It has been a depressing few days for democrats, and especially for those democrats worried about the power of business. The shiftiness of Bob Diamond and the extraordinary innocence of Paul Tucker about money market practices coincided with the publication of two reports that highlight the way corporate interests are organised to shape public policy in the UK. Democratic Audit, which has now been auditing democratic practices in the UK and elsewhere for over twenty years, published its fourth audit of democracy in the UK. (Downloadable at http://democracy-uk-2012.democraticaudit.com/how-democratic-is-the-uk-the-2012-audit.) The Bureau of Investigative Journalism meanwhile published the most comprehensive and well researched study we have yet seen of the lobbying activities of interests in the City of London (downloadable at http://www.thebureauinvestigates.com/). The section in Democratic Audit’s report on accountable government, combined with the Bureau’s investigation of the web of corporate patronage spun by the City, together give us the essential background to the extraordinary arrogance revealed by the behaviour in the Libor scandal and the astonishing blindness to this behaviour displayed by senior regulators like Mr Tucker.
What these two reports show is a fundamental change in the recent decades in the way business has exercised power in the UK. Some of this change is due to factors external to business itself, factors that are a major theme of the work of Democratic Audit. These changes are atrophying the official institutions of democratic participation. The two most obvious indicators concern voting in general elections – the single most important summary sign of the health of national democracy – and the membership of the political parties. Voting offers us a paradox. In the last couple of decades voting opportunities (referendums, elections for devolved systems of government, elections for mayors and even now for police commissioners) have proliferated; but turnout has declined. Meanwhile the mass party – the capillary tube of the democracy – has simply vanished: parties that a generation ago had millions of members now typically have less than 200,000. The Westminster parties in particular have shrunk to tiny cadres of professional careerists.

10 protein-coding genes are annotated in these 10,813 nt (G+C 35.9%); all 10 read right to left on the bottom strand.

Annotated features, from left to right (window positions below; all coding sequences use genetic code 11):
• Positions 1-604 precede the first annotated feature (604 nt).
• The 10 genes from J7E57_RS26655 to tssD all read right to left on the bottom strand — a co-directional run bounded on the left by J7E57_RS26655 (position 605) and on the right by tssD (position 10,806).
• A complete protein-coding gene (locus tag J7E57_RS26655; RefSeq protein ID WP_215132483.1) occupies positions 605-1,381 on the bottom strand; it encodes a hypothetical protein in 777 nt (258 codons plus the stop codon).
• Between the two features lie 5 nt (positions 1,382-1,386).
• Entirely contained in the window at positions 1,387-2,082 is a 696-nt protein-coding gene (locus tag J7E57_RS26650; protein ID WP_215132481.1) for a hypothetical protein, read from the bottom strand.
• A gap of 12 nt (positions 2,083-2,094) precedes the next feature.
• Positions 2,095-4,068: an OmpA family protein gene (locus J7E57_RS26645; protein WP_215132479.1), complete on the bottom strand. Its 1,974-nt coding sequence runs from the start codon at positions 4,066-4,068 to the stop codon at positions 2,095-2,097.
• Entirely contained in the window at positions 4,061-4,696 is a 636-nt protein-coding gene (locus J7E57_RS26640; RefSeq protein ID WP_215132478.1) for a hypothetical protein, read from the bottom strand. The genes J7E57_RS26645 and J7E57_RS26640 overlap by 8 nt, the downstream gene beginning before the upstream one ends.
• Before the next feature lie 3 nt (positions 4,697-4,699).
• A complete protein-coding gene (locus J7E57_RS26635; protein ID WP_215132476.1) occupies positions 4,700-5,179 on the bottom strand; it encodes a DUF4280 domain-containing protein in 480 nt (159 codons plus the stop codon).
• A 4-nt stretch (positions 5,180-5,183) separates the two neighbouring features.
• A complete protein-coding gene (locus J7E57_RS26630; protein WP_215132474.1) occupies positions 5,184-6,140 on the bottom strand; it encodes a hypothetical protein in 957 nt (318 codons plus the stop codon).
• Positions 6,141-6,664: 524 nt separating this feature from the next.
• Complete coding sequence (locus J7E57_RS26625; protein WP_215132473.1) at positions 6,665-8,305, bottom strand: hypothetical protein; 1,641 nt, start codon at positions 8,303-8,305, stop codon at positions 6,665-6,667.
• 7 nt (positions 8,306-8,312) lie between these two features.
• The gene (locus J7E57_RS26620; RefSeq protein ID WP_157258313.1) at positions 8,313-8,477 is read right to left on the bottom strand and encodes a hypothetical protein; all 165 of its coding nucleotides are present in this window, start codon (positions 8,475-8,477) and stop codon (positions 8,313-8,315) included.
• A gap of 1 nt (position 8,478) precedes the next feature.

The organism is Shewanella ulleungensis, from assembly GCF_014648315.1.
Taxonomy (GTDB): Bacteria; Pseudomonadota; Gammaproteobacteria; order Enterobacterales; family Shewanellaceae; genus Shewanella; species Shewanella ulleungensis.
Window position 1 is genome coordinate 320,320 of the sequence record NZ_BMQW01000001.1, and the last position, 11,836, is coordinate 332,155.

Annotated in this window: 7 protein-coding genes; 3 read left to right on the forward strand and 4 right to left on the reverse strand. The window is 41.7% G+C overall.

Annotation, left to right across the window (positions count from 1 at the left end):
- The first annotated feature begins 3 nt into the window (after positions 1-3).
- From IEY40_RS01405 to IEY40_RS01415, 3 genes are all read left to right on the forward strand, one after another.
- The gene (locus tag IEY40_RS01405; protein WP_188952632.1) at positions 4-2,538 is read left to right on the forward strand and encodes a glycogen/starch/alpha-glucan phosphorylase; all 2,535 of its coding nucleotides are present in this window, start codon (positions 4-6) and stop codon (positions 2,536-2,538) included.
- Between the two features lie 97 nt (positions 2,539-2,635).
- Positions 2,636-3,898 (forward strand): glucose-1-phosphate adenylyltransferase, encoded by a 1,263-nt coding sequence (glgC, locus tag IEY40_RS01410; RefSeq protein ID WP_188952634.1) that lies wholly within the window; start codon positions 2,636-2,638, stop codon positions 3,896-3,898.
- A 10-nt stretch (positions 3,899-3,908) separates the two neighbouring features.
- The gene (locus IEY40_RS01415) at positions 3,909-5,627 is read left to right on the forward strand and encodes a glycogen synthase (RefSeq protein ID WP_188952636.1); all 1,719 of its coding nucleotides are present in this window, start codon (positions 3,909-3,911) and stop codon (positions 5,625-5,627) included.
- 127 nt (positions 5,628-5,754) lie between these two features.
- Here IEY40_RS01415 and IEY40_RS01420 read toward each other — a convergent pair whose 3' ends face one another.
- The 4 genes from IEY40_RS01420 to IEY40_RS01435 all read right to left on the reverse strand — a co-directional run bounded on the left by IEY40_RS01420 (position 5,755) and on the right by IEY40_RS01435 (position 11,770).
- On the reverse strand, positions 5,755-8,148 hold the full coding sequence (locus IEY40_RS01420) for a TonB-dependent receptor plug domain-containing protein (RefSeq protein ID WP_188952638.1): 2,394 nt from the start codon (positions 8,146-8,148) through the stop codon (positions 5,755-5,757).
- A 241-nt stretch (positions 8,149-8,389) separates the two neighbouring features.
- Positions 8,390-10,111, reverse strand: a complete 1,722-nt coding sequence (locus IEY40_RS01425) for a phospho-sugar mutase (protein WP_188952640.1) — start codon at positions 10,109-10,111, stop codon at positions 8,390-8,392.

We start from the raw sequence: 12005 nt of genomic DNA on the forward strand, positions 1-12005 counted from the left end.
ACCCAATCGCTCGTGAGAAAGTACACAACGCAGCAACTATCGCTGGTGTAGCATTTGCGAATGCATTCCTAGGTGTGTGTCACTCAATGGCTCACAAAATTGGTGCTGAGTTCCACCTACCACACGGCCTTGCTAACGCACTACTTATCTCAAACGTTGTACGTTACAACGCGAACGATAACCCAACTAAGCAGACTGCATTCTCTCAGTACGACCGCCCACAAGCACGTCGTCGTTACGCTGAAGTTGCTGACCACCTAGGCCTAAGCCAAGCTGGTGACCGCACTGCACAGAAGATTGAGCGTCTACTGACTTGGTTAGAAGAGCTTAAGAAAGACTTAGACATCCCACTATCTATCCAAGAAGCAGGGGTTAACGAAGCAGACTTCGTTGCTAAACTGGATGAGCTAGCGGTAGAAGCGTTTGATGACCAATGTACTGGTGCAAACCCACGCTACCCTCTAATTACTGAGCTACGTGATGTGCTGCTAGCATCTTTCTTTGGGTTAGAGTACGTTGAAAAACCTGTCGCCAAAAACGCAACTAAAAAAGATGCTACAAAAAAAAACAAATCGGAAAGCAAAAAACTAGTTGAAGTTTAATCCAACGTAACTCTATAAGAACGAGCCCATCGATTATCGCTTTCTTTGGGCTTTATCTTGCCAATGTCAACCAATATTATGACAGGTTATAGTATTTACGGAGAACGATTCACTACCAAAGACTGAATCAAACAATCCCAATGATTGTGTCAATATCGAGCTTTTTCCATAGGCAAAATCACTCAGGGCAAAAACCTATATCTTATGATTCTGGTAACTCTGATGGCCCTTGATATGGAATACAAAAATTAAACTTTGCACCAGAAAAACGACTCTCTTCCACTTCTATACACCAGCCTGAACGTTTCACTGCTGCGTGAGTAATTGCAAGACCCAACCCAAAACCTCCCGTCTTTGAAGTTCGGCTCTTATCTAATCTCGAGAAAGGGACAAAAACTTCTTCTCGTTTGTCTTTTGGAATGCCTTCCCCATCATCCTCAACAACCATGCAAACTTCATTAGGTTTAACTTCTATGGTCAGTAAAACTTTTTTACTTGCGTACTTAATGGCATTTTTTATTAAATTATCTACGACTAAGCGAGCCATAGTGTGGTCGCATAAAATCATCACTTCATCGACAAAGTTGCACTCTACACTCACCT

The decline of these institutions and practices has created a vacuum now being filled by other institutions and interests. This is how we should understand the new world of corporate lobbying documented by Democratic Audit and, especially, by the Bureau of Investigative Journalism’s work on the City. A generation ago business had to work alongside, and often in opposition to, powerful institutions of civil society: a trade union movement with large and well organised membership in the private sector; political parties that could rely on mass membership to generate the bulk of the money that they needed. Business certainly exercised power, and the City in particular exercised great influence through a network of informal contacts, mostly funnelled through the Bank of England. But the decline of so many countervailing influences in civil society, and especially of the mass party, has created the opportunity for much better organised, and more pervasive, corporate influence. The new world of City politics revealed by the Bureau’s work shows, in particular, three profound developments. The first is the colonisation of the parties through the use of money. Since corporate lobbying is opportunistic this mostly affects parties in office, or those with a reasonable prospect of office: this explains the surge of financial support from the City for the Conservatives since David Cameron’s assumption of the leadership in 2005, closely documented in the Bureau’s report. The second is the pervasive infiltration of City interests into the institutions of government. Of the many instances of this penetration in the work of both the Bureau and Democratic Audit, one of the most revealing and hitherto neglected is the way City interests have colonised the House of Lords: 16 per cent of active members of the House (124 out of 775) declare paid positions in finance firms. And that’s only the most minimal measure of connection, based as it is on a declarable interest. The significance of this is simply not appreciated, because the significance of the Lords is not appreciated. The second chamber is no longer a joke. The Life Peerage reforms (dating from 1958) have transformed the institution. It is now a much more expert and competent body than the Commons, and much the better place for interests to shape the detail of policy and legislation. And in financial regulation it is the detail that matters.
The third great change is probably the least appreciated of all: the City has revolutionised its internal government. The Corporation, until recently a mostly charitable and ceremonial body, has been turned into a largely autonomous governing institution for the richest bit of territory in the UK. And, as the Bureau’s investigations show, it is turning its considerable firepower – money, and the advocacy skills that money buys – into a sustained promotion of the interests of the finance sector.
In the wake of the report from John Vickers’ Commission, and the most recent banking scandals, attention has, quite reasonably, focused on the problem of the substantive reforms of the banking sector. But reform of institutions and business practices is not enough, and indeed will probably be impossible to achieve until the power of the City as an organised lobby is confronted. The Bureau’s work, and the continuing work of Democratic Audit, is a start on that long hard road.